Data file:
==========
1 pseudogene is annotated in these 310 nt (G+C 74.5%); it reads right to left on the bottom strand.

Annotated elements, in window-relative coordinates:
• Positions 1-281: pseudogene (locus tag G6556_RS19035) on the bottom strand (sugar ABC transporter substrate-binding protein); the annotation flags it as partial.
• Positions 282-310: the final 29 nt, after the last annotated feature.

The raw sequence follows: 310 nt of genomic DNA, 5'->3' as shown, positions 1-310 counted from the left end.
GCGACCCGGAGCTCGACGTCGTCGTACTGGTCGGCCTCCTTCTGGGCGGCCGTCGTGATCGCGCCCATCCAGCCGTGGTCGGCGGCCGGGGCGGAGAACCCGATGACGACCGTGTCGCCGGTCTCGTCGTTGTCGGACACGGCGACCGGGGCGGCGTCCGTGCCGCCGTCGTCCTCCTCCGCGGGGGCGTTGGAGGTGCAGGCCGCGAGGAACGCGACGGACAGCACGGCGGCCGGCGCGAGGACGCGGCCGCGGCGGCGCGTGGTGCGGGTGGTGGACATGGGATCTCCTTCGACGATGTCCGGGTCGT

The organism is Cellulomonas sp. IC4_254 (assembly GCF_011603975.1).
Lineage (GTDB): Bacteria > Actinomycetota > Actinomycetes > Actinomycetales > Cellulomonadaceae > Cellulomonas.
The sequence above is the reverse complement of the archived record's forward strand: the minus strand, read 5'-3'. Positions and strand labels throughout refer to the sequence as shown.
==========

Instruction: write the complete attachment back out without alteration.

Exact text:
1 pseudogene is annotated in these 310 nt (G+C 74.5%); it reads right to left on the bottom strand.

Annotated elements, in window-relative coordinates:
• Positions 1-281: pseudogene (locus tag G6556_RS19035) on the bottom strand (sugar ABC transporter substrate-binding protein); the annotation flags it as partial.
• Positions 282-310: the final 29 nt, after the last annotated feature.

The raw sequence follows: 310 nt of genomic DNA, 5'->3' as shown, positions 1-310 counted from the left end.
GCGACCCGGAGCTCGACGTCGTCGTACTGGTCGGCCTCCTTCTGGGCGGCCGTCGTGATCGCGCCCATCCAGCCGTGGTCGGCGGCCGGGGCGGAGAACCCGATGACGACCGTGTCGCCGGTCTCGTCGTTGTCGGACACGGCGACCGGGGCGGCGTCCGTGCCGCCGTCGTCCTCCTCCGCGGGGGCGTTGGAGGTGCAGGCCGCGAGGAACGCGACGGACAGCACGGCGGCCGGCGCGAGGACGCGGCCGCGGCGGCGCGTGGTGCGGGTGGTGGACATGGGATCTCCTTCGACGATGTCCGGGTCGT

The organism is Cellulomonas sp. IC4_254 (assembly GCF_011603975.1).
Lineage (GTDB): Bacteria > Actinomycetota > Actinomycetes > Actinomycetales > Cellulomonadaceae > Cellulomonas.
The sequence above is the reverse complement of the archived record's forward strand: the minus strand, read 5'-3'. Positions and strand labels throughout refer to the sequence as shown.